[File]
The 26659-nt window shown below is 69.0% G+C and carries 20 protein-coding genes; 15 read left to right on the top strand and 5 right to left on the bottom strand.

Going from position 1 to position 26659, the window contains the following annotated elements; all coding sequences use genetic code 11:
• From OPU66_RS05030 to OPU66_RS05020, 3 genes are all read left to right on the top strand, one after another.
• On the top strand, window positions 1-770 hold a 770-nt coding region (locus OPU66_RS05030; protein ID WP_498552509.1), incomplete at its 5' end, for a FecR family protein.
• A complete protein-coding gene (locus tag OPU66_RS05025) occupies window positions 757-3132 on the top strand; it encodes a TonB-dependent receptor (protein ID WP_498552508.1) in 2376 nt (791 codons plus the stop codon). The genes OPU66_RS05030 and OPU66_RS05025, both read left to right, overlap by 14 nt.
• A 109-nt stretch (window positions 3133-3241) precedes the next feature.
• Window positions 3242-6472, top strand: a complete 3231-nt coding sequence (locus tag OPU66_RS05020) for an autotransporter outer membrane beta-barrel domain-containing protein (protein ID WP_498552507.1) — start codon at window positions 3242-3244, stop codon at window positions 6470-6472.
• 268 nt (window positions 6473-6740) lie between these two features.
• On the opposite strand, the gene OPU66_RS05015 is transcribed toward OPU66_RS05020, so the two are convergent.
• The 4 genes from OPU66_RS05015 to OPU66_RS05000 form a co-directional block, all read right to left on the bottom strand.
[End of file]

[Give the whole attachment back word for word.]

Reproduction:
The 26659-nt window shown below is 69.0% G+C and carries 20 protein-coding genes; 15 read left to right on the top strand and 5 right to left on the bottom strand.

Going from position 1 to position 26659, the window contains the following annotated elements; all coding sequences use genetic code 11:
• From OPU66_RS05030 to OPU66_RS05020, 3 genes are all read left to right on the top strand, one after another.
• On the top strand, window positions 1-770 hold a 770-nt coding region (locus OPU66_RS05030; protein ID WP_498552509.1), incomplete at its 5' end, for a FecR family protein.
• A complete protein-coding gene (locus tag OPU66_RS05025) occupies window positions 757-3132 on the top strand; it encodes a TonB-dependent receptor (protein ID WP_498552508.1) in 2376 nt (791 codons plus the stop codon). The genes OPU66_RS05030 and OPU66_RS05025, both read left to right, overlap by 14 nt.
• A 109-nt stretch (window positions 3133-3241) precedes the next feature.
• Window positions 3242-6472, top strand: a complete 3231-nt coding sequence (locus tag OPU66_RS05020) for an autotransporter outer membrane beta-barrel domain-containing protein (protein ID WP_498552507.1) — start codon at window positions 3242-3244, stop codon at window positions 6470-6472.
• 268 nt (window positions 6473-6740) lie between these two features.
• On the opposite strand, the gene OPU66_RS05015 is transcribed toward OPU66_RS05020, so the two are convergent.
• The 4 genes from OPU66_RS05015 to OPU66_RS05000 form a co-directional block, all read right to left on the bottom strand.